'... as he sat at meat with them, he took bread, and blessed [it], and break, and gave to them. And their eyes were opened, and they knew him; and he vanished out of their sight.' (Luke 24.30-31).
Having risen from the grave on the third day after his death, Christ appears to two of his disciples on the road to Emmaus. Yet they do not recognise him until they share their meal with him. It is this moment of recognition that Rembrandt depicts and he does so in an unusually loose and sketch-like style. It is this swiftness of line and the seemingly unfinished character of the etching which so dramatically conveys the ephemeral nature of scene, as Christ is about to disappear.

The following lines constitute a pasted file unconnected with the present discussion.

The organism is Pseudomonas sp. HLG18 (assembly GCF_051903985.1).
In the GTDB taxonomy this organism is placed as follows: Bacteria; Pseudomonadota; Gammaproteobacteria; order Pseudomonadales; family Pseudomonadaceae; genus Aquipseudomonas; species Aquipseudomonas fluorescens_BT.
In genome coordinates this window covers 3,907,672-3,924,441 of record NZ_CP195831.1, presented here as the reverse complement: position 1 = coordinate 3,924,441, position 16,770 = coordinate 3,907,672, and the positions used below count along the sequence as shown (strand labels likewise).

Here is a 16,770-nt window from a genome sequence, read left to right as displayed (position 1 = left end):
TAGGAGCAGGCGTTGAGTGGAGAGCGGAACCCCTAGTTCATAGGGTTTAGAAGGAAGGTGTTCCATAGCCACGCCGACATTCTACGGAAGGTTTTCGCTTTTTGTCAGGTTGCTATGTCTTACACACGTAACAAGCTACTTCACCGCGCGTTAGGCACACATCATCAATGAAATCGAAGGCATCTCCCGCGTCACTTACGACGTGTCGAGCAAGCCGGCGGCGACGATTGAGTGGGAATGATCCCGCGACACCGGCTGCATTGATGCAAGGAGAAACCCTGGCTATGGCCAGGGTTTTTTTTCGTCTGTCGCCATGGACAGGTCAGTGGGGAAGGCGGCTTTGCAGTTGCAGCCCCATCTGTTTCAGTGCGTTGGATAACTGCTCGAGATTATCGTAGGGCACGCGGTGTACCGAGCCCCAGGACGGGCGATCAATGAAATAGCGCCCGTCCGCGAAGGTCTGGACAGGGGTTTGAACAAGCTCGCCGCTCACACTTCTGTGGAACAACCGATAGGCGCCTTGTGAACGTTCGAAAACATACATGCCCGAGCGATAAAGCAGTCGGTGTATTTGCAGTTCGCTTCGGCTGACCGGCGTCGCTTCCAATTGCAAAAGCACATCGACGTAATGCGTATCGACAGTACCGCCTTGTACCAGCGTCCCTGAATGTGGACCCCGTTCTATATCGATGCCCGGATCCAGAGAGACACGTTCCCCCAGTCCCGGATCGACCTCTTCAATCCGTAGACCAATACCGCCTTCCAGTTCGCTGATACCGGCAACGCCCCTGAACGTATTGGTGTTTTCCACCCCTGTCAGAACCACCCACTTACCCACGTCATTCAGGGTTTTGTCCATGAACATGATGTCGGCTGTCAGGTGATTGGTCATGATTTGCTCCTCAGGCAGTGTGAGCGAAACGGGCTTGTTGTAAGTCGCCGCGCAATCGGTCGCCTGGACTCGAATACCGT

Although Rembrandt printed several impressions of the first state, he did not consider the plate finished, as parts of the composition had failed to bite properly. He remedied these flaws in the present second state with extensive drypoint work. The third, final state is posthumous. The fine, early impression offered here compares favourably with the Salting impression in the British Museum, printing slightly more richly and with more burr.